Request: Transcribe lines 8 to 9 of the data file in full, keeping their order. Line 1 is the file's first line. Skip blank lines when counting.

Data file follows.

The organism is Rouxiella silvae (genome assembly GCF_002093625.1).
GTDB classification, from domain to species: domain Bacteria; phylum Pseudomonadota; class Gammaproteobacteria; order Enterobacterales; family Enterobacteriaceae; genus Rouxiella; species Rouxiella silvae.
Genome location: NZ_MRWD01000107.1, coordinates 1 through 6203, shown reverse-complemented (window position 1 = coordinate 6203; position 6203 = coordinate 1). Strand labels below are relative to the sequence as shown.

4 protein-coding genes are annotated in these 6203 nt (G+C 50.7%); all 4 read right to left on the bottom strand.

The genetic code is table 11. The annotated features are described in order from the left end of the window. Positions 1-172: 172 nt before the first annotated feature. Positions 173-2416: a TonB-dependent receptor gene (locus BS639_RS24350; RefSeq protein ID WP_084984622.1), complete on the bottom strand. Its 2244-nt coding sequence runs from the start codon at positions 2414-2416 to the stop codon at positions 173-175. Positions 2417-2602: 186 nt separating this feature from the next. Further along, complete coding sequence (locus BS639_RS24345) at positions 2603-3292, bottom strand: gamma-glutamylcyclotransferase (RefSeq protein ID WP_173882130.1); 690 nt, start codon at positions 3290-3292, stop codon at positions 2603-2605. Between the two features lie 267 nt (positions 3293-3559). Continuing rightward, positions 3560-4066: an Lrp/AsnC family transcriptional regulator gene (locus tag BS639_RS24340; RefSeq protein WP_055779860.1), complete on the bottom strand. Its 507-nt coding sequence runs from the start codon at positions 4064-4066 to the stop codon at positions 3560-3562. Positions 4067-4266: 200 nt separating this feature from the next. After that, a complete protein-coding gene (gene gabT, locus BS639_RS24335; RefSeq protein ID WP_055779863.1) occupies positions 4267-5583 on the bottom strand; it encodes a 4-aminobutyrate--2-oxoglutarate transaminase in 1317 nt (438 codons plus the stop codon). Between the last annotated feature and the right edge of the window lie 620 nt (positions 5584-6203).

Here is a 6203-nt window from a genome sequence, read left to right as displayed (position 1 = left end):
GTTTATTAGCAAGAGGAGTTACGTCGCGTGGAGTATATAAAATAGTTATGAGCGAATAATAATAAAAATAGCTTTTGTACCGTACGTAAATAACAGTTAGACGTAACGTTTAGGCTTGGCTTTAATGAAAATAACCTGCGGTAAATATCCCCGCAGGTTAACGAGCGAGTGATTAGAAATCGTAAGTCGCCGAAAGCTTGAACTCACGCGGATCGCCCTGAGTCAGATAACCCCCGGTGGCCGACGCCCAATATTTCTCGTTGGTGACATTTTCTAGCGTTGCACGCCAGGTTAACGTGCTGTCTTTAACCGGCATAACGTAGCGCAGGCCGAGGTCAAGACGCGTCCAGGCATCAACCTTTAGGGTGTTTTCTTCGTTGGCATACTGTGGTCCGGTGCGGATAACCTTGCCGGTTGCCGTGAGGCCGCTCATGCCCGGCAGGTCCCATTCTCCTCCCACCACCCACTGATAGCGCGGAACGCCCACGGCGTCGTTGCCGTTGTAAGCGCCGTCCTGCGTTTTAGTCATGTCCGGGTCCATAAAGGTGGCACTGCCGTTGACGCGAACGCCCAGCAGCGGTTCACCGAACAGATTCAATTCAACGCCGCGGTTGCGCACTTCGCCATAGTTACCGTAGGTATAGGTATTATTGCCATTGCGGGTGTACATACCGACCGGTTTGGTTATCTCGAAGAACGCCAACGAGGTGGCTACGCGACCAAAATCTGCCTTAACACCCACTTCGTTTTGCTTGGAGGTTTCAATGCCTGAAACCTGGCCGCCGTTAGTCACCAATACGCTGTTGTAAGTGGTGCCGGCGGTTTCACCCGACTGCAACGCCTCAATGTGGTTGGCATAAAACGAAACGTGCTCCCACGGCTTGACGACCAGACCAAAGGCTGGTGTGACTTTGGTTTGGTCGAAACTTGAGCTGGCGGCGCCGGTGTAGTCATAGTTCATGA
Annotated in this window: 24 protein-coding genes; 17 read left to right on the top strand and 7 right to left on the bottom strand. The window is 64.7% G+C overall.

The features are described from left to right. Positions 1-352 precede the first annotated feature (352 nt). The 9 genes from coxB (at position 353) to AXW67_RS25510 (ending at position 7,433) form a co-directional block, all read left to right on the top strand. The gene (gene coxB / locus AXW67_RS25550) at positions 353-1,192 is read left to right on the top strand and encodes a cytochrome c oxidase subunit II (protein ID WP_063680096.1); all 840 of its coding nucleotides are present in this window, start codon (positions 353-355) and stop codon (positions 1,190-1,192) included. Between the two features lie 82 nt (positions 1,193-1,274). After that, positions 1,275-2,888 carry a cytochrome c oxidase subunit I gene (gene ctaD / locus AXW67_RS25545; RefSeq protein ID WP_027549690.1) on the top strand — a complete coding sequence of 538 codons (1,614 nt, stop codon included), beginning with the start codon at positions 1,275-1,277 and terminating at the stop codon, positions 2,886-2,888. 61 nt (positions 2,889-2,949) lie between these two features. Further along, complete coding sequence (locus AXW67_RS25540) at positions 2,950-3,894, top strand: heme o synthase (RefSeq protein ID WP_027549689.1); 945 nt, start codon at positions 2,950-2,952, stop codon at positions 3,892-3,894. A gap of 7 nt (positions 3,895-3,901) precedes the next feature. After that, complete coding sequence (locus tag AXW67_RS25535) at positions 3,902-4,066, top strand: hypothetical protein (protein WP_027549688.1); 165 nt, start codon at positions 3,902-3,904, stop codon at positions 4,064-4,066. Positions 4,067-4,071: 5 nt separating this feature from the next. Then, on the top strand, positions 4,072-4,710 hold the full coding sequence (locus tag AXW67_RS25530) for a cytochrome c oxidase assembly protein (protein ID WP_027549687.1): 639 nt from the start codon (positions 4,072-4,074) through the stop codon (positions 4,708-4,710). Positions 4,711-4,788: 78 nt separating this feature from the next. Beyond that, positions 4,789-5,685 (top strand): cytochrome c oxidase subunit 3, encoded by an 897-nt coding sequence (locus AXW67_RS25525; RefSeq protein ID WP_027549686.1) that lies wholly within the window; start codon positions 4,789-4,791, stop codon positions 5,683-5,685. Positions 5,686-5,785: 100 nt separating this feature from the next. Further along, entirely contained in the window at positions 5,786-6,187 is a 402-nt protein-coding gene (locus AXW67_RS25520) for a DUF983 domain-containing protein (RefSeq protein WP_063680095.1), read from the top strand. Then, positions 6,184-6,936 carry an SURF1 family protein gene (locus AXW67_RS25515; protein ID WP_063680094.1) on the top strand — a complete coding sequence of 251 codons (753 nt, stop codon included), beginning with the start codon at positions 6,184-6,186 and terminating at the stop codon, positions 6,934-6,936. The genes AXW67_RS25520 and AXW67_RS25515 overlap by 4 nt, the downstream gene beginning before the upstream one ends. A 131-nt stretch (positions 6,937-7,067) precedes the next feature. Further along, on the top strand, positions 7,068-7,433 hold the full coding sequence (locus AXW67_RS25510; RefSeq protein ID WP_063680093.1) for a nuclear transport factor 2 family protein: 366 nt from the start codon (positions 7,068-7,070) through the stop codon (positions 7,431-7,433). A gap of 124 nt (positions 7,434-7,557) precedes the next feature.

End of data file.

Annotated in this window: 24 protein-coding genes; 17 read left to right on the top strand and 7 right to left on the bottom strand. The window is 64.7% G+C overall.

The features are described from left to right. Positions 1-352 precede the first annotated feature (352 nt). The 9 genes from coxB (at position 353) to AXW67_RS25510 (ending at position 7,433) form a co-directional block, all read left to right on the top strand. The gene (gene coxB / locus AXW67_RS25550) at positions 353-1,192 is read left to right on the top strand and encodes a cytochrome c oxidase subunit II (protein ID WP_063680096.1); all 840 of its coding nucleotides are present in this window, start codon (positions 353-355) and stop codon (positions 1,190-1,192) included. Between the two features lie 82 nt (positions 1,193-1,274). After that, positions 1,275-2,888 carry a cytochrome c oxidase subunit I gene (gene ctaD / locus AXW67_RS25545; RefSeq protein ID WP_027549690.1) on the top strand — a complete coding sequence of 538 codons (1,614 nt, stop codon included), beginning with the start codon at positions 1,275-1,277 and terminating at the stop codon, positions 2,886-2,888. 61 nt (positions 2,889-2,949) lie between these two features. Further along, complete coding sequence (locus AXW67_RS25540) at positions 2,950-3,894, top strand: heme o synthase (RefSeq protein ID WP_027549689.1); 945 nt, start codon at positions 2,950-2,952, stop codon at positions 3,892-3,894. A gap of 7 nt (positions 3,895-3,901) precedes the next feature. After that, complete coding sequence (locus tag AXW67_RS25535) at positions 3,902-4,066, top strand: hypothetical protein (protein WP_027549688.1); 165 nt, start codon at positions 3,902-3,904, stop codon at positions 4,064-4,066. Positions 4,067-4,071: 5 nt separating this feature from the next. Then, on the top strand, positions 4,072-4,710 hold the full coding sequence (locus tag AXW67_RS25530) for a cytochrome c oxidase assembly protein (protein ID WP_027549687.1): 639 nt from the start codon (positions 4,072-4,074) through the stop codon (positions 4,708-4,710). Positions 4,711-4,788: 78 nt separating this feature from the next. Beyond that, positions 4,789-5,685 (top strand): cytochrome c oxidase subunit 3, encoded by an 897-nt coding sequence (locus AXW67_RS25525; RefSeq protein ID WP_027549686.1) that lies wholly within the window; start codon positions 4,789-4,791, stop codon positions 5,683-5,685. Positions 5,686-5,785: 100 nt separating this feature from the next. Further along, entirely contained in the window at positions 5,786-6,187 is a 402-nt protein-coding gene (locus AXW67_RS25520) for a DUF983 domain-containing protein (RefSeq protein WP_063680095.1), read from the top strand. Then, positions 6,184-6,936 carry an SURF1 family protein gene (locus AXW67_RS25515; protein ID WP_063680094.1) on the top strand — a complete coding sequence of 251 codons (753 nt, stop codon included), beginning with the start codon at positions 6,184-6,186 and terminating at the stop codon, positions 6,934-6,936. The genes AXW67_RS25520 and AXW67_RS25515 overlap by 4 nt, the downstream gene beginning before the upstream one ends. A 131-nt stretch (positions 6,937-7,067) precedes the next feature. Further along, on the top strand, positions 7,068-7,433 hold the full coding sequence (locus AXW67_RS25510; RefSeq protein ID WP_063680093.1) for a nuclear transport factor 2 family protein: 366 nt from the start codon (positions 7,068-7,070) through the stop codon (positions 7,431-7,433). A gap of 124 nt (positions 7,434-7,557) precedes the next feature.